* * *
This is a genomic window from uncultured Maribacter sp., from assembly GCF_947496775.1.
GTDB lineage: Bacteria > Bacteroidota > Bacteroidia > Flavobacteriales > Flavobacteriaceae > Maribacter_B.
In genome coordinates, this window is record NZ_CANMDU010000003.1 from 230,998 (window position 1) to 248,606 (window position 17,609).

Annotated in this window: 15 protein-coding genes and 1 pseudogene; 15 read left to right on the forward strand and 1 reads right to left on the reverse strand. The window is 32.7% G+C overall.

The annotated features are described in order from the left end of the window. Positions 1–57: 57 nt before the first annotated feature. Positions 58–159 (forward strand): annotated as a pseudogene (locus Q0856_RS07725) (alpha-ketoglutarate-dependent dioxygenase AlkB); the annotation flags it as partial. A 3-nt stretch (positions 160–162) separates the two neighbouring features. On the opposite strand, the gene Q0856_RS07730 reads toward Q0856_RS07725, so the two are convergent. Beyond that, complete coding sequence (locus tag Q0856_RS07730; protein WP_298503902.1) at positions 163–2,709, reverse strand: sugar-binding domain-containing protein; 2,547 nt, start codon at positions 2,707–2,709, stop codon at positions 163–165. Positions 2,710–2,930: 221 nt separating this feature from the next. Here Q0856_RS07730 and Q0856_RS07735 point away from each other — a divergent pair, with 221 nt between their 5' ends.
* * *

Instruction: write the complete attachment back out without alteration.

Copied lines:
This is a genomic window from uncultured Maribacter sp., from assembly GCF_947496775.1.
GTDB lineage: Bacteria > Bacteroidota > Bacteroidia > Flavobacteriales > Flavobacteriaceae > Maribacter_B.
In genome coordinates, this window is record NZ_CANMDU010000003.1 from 230,998 (window position 1) to 248,606 (window position 17,609).

Annotated in this window: 15 protein-coding genes and 1 pseudogene; 15 read left to right on the forward strand and 1 reads right to left on the reverse strand. The window is 32.7% G+C overall.

The annotated features are described in order from the left end of the window. Positions 1–57: 57 nt before the first annotated feature. Positions 58–159 (forward strand): annotated as a pseudogene (locus Q0856_RS07725) (alpha-ketoglutarate-dependent dioxygenase AlkB); the annotation flags it as partial. A 3-nt stretch (positions 160–162) separates the two neighbouring features. On the opposite strand, the gene Q0856_RS07730 reads toward Q0856_RS07725, so the two are convergent. Beyond that, complete coding sequence (locus tag Q0856_RS07730; protein WP_298503902.1) at positions 163–2,709, reverse strand: sugar-binding domain-containing protein; 2,547 nt, start codon at positions 2,707–2,709, stop codon at positions 163–165. Positions 2,710–2,930: 221 nt separating this feature from the next. Here Q0856_RS07730 and Q0856_RS07735 point away from each other — a divergent pair, with 221 nt between their 5' ends.